Hurricane Matthew continued to strengthen this morning as it inched toward the United States, where more than a million people were evacuating South Atlantic coastal communities.
People were fleeing Florida, Georgia and South Carolina after Matthew, which had already swept through Haiti and brushed Cuba, began to pummel the Bahamas.
Tropical storm conditions were expected in Florida as early as this morning before the slow-moving Matthew takes a turn to the north-northwest and approaches the east coast of the state's peninsula by Friday, the National Hurricane Center said.
Florida Gov. Rick Scott pleaded with residents to follow evacuation orders, according to NBC News.
"Do not surf. Do not go on the beach. This will kill you," he said at a press conference today. "There is no reason not to leave."
Scott activated 2,500 members of the National Guard and warned Floridians that projected winds of 100 to 150 mph will destroy houses and "millions will lose power, possibly for a long period of time.”
The storm is expected to produce a life-threatening storm surge, damaging winds and flooding rainfall, according to The Weather Channel.
Matthew was expected to strike Florida’s peninsula and southeastern Georgia late today and Friday, and possibly linger into Saturday in northeastern Florida. The eastern Carolinas were expected to see effects from Matthew later Friday to Saturday, and possibly into Sunday.
If the peak surge coincides with high tide, water levels could reach the following levels, according to the National Hurricane Center:
- Sebastian Inlet, Florida, to the Savannah River, Georgia: 6 to 9 feet above ground level
- Deerfield Beach, Florida, to the Sebastian Inlet, Florida: 3 to 5 feet above ground level
- Savannah River, Georgia, to South Santee River, South Carolina: 3 to 5 feet above ground level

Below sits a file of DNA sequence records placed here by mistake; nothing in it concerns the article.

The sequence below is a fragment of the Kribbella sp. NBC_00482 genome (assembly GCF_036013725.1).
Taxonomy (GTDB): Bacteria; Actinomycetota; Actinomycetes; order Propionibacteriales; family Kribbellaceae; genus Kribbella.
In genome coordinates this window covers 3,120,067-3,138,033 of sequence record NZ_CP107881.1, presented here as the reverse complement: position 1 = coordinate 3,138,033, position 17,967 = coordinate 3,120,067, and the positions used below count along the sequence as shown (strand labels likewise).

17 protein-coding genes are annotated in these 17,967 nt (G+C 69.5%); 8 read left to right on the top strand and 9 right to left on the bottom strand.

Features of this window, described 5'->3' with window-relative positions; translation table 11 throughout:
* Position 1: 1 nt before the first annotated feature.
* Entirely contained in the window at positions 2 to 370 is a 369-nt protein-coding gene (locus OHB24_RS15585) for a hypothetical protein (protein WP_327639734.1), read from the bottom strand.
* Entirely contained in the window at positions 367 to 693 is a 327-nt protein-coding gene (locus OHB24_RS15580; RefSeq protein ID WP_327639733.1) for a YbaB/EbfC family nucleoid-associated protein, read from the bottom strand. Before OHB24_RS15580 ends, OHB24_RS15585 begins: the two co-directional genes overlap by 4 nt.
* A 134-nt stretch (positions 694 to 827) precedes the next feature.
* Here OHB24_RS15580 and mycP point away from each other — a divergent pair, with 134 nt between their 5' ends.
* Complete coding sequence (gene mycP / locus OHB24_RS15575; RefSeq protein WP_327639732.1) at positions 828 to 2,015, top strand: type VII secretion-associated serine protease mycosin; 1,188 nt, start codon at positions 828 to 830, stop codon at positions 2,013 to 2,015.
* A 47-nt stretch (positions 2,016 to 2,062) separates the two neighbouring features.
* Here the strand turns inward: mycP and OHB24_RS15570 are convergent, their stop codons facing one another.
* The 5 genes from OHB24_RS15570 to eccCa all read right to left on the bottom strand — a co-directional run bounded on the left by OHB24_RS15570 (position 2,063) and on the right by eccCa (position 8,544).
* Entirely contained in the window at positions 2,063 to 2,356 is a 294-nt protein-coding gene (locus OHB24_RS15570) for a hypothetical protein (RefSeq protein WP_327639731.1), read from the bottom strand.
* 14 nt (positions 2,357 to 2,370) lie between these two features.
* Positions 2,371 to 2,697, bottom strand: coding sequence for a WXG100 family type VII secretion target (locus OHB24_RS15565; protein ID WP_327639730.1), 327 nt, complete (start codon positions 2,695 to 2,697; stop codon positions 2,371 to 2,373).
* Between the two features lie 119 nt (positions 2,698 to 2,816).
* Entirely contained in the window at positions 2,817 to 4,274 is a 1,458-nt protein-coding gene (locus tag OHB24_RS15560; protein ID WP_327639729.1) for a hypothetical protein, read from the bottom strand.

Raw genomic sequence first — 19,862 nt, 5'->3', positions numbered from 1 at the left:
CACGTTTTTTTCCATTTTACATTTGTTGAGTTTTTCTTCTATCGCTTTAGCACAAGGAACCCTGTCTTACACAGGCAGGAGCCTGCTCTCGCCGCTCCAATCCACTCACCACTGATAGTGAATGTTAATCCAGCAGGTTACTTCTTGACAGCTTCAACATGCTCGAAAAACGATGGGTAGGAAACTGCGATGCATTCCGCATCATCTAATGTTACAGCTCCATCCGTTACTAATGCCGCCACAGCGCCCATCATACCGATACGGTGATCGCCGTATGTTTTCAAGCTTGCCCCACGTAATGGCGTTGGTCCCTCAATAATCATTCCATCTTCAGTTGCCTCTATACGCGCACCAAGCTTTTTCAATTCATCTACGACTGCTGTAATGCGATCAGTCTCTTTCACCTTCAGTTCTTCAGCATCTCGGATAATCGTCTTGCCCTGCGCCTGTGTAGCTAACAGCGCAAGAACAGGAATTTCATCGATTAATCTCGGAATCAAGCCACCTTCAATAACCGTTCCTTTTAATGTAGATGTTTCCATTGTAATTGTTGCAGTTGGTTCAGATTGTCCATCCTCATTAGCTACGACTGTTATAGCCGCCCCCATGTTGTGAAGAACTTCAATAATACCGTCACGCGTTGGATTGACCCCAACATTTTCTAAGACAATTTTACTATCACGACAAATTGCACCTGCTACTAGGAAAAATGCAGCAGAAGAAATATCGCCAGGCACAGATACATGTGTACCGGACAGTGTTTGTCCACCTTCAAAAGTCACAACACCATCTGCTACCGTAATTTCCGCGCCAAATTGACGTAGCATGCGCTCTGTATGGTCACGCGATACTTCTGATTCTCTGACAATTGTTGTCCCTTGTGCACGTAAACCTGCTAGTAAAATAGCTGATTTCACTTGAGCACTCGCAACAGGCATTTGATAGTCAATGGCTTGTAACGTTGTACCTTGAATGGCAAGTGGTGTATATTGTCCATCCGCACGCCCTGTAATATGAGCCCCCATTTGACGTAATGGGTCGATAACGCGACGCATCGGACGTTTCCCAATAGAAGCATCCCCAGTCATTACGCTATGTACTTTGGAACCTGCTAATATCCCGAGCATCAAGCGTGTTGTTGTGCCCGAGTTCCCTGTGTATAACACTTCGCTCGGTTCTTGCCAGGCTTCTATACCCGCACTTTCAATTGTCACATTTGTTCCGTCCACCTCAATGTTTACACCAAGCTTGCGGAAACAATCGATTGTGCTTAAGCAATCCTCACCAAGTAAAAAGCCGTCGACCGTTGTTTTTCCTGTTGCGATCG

- Virginia Key, Florida, to Deerfield Beach, Florida: 1 to 2 feet above ground level
Hurricane-force winds — 74-plus mph — are likely along Florida's east coast, starting tonight, and potentially north of there in coastal parts of Georgia and the Carolinas Friday into Saturday.
The greatest chance of destructive hurricane-force winds is along Florida's east coast. Damaging winds are likely to occur no matter whether the center of Matthew makes landfall or stays just offshore. The strength of the winds will depend on how close the eyewall passes to the coast.
Matthew is forecast to be a major hurricane (Category 3 or stronger) when it moves near Florida's east coast, so extreme damage from winds of more than 100 mph is very possible.
The National Weather Service said in a local statement that widespread extensive to devastating wind effects will be felt along the coast.
The heaviest rainfall totals, possibly ranging from 5 to 12 inches, are likely to be confined to the immediate coast, from Florida to eastern North Carolina. There is a potential for even heavier rainfall if Matthew makes landfall.
Though it was once predicted to head for the Northeast, meteorologists now expect Matthew to veer away from the coastal Carolinas on Sunday.